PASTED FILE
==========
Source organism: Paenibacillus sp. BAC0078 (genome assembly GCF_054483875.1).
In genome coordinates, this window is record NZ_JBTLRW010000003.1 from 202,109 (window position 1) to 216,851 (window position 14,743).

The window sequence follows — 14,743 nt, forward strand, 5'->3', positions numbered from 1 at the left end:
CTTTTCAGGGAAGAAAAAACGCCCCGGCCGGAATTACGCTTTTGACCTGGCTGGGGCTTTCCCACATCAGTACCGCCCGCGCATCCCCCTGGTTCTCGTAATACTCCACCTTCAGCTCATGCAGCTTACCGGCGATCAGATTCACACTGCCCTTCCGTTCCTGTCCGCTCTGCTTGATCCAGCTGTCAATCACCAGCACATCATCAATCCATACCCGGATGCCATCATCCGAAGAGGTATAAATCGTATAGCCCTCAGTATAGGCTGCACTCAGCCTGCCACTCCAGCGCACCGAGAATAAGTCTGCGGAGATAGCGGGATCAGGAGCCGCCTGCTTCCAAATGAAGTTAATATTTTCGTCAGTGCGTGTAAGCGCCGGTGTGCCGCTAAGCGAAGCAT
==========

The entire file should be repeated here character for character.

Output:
Source organism: Paenibacillus sp. BAC0078 (genome assembly GCF_054483875.1).
In genome coordinates, this window is record NZ_JBTLRW010000003.1 from 202,109 (window position 1) to 216,851 (window position 14,743).

The window sequence follows — 14,743 nt, forward strand, 5'->3', positions numbered from 1 at the left end:
CTTTTCAGGGAAGAAAAAACGCCCCGGCCGGAATTACGCTTTTGACCTGGCTGGGGCTTTCCCACATCAGTACCGCCCGCGCATCCCCCTGGTTCTCGTAATACTCCACCTTCAGCTCATGCAGCTTACCGGCGATCAGATTCACACTGCCCTTCCGTTCCTGTCCGCTCTGCTTGATCCAGCTGTCAATCACCAGCACATCATCAATCCATACCCGGATGCCATCATCCGAAGAGGTATAAATCGTATAGCCCTCAGTATAGGCTGCACTCAGCCTGCCACTCCAGCGCACCGAGAATAAGTCTGCGGAGATAGCGGGATCAGGAGCCGCCTGCTTCCAAATGAAGTTAATATTTTCGTCAGTGCGTGTAAGCGCCGGTGTGCCGCTAAGCGAAGCAT